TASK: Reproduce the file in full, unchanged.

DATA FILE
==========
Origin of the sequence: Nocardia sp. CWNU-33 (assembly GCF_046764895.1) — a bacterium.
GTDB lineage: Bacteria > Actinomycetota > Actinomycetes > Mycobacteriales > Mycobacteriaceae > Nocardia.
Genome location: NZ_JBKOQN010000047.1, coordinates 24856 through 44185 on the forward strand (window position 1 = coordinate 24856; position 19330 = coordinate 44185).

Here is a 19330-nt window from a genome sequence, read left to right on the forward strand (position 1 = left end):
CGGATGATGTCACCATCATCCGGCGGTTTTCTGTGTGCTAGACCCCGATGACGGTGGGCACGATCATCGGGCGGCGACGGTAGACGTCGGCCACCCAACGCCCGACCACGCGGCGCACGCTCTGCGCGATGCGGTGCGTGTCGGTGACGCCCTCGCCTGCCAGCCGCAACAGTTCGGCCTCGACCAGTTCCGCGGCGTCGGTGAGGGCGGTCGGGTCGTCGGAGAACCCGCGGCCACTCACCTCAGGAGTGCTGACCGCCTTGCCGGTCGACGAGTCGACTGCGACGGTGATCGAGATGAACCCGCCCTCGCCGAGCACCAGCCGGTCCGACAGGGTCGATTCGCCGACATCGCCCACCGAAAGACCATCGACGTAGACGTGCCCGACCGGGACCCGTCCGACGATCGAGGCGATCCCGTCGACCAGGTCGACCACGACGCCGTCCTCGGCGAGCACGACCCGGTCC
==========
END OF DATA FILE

Origin of the sequence: Nocardia sp. CWNU-33 (assembly GCF_046764895.1) — a bacterium.
GTDB lineage: Bacteria > Actinomycetota > Actinomycetes > Mycobacteriales > Mycobacteriaceae > Nocardia.
Genome location: NZ_JBKOQN010000047.1, coordinates 24856 through 44185 on the forward strand (window position 1 = coordinate 24856; position 19330 = coordinate 44185).

Here is a 19330-nt window from a genome sequence, read left to right on the forward strand (position 1 = left end):
CGGATGATGTCACCATCATCCGGCGGTTTTCTGTGTGCTAGACCCCGATGACGGTGGGCACGATCATCGGGCGGCGACGGTAGACGTCGGCCACCCAACGCCCGACCACGCGGCGCACGCTCTGCGCGATGCGGTGCGTGTCGGTGACGCCCTCGCCTGCCAGCCGCAACAGTTCGGCCTCGACCAGTTCCGCGGCGTCGGTGAGGGCGGTCGGGTCGTCGGAGAACCCGCGGCCACTCACCTCAGGAGTGCTGACCGCCTTGCCGGTCGACGAGTCGACTGCGACGGTGATCGAGATGAACCCGCCCTCGCCGAGCACCAGCCGGTCCGACAGGGTCGATTCGCCGACATCGCCCACCGAAAGACCATCGACGTAGACGTGCCCGACCGGGACCCGTCCGACGATCGAGGCGATCCCGTCGACCAGGTCGACCACGACGCCGTCCTCGGCGAGCACGACCCGGTCC